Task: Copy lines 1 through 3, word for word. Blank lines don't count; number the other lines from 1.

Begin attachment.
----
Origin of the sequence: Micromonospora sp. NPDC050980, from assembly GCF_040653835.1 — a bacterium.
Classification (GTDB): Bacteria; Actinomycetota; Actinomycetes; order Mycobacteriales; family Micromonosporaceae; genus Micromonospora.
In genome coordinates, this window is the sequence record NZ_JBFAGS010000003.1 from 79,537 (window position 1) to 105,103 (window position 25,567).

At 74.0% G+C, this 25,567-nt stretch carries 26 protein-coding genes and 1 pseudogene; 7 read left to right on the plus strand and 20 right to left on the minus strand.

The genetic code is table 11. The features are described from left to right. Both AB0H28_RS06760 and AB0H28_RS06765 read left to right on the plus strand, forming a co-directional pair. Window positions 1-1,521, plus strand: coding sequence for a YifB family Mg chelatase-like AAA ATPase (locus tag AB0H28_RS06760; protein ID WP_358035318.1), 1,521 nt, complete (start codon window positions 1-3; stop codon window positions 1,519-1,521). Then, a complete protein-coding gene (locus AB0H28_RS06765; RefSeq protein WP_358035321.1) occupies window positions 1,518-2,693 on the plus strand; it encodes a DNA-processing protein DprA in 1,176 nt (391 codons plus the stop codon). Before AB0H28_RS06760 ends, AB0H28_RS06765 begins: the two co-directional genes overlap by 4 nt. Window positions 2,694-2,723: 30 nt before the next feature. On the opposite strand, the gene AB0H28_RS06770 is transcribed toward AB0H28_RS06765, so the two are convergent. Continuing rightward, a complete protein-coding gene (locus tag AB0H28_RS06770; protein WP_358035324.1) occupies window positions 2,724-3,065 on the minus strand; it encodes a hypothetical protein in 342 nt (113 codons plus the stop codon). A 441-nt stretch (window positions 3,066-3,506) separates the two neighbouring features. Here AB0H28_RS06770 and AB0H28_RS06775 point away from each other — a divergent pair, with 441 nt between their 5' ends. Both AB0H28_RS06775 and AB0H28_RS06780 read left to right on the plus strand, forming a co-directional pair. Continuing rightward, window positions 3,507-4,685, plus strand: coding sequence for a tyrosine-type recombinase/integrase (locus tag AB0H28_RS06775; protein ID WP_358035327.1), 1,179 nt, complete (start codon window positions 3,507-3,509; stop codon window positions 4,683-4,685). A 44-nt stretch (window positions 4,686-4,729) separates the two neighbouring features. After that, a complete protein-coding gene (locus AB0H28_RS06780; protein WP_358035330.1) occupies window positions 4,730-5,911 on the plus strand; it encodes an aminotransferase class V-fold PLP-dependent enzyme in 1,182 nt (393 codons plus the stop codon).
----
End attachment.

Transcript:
Origin of the sequence: Micromonospora sp. NPDC050980, from assembly GCF_040653835.1 — a bacterium.
Classification (GTDB): Bacteria; Actinomycetota; Actinomycetes; order Mycobacteriales; family Micromonosporaceae; genus Micromonospora.
In genome coordinates, this window is the sequence record NZ_JBFAGS010000003.1 from 79,537 (window position 1) to 105,103 (window position 25,567).